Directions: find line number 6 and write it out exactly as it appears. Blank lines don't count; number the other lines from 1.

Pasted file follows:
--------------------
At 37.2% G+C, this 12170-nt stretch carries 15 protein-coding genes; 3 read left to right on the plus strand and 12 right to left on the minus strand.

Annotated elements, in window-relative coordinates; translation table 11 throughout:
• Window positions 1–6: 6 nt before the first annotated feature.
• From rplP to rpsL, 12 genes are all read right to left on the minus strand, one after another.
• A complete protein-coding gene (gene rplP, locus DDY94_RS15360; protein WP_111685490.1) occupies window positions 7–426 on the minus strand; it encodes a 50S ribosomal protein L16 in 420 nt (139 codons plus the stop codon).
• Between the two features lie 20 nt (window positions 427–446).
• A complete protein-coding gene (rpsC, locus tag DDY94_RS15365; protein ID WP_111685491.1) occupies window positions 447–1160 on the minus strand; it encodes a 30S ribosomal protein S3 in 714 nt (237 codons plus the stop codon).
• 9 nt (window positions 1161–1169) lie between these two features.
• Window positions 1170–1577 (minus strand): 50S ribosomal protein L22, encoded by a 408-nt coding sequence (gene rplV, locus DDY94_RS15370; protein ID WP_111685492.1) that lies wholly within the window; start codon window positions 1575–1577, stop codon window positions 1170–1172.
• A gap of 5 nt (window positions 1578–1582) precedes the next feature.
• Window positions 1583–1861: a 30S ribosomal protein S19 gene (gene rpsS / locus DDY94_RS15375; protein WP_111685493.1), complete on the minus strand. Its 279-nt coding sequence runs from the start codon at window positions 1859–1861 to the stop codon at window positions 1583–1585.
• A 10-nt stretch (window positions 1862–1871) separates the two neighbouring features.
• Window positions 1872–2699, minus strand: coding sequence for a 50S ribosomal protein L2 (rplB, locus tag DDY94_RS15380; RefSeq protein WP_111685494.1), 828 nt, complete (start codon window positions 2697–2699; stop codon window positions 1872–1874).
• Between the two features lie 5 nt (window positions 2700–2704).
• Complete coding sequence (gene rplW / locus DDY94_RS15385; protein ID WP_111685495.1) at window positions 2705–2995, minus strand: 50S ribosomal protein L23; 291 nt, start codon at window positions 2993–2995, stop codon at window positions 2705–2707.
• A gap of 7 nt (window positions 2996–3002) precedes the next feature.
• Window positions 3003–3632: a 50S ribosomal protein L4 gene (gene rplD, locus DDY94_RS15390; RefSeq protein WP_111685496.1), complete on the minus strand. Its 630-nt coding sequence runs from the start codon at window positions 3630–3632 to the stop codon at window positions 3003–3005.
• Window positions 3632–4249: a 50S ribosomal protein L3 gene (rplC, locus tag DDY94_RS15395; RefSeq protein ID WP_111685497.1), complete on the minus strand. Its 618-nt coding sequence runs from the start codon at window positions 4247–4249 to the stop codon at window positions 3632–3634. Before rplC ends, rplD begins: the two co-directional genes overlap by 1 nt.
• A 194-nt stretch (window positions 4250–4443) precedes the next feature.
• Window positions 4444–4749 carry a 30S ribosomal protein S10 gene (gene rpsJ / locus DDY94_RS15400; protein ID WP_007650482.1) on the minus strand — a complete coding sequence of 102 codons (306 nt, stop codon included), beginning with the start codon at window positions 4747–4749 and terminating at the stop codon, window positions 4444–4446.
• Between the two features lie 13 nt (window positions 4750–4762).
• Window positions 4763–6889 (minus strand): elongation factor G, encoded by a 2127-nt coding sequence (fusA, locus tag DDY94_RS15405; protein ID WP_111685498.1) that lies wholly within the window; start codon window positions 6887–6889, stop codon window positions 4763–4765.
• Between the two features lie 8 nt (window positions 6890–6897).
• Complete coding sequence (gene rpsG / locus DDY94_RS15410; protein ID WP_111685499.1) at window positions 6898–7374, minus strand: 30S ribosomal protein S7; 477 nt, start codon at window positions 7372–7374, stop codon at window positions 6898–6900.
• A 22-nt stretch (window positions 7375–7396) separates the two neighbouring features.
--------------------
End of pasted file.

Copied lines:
• Between the two features lie 20 nt (window positions 427–446).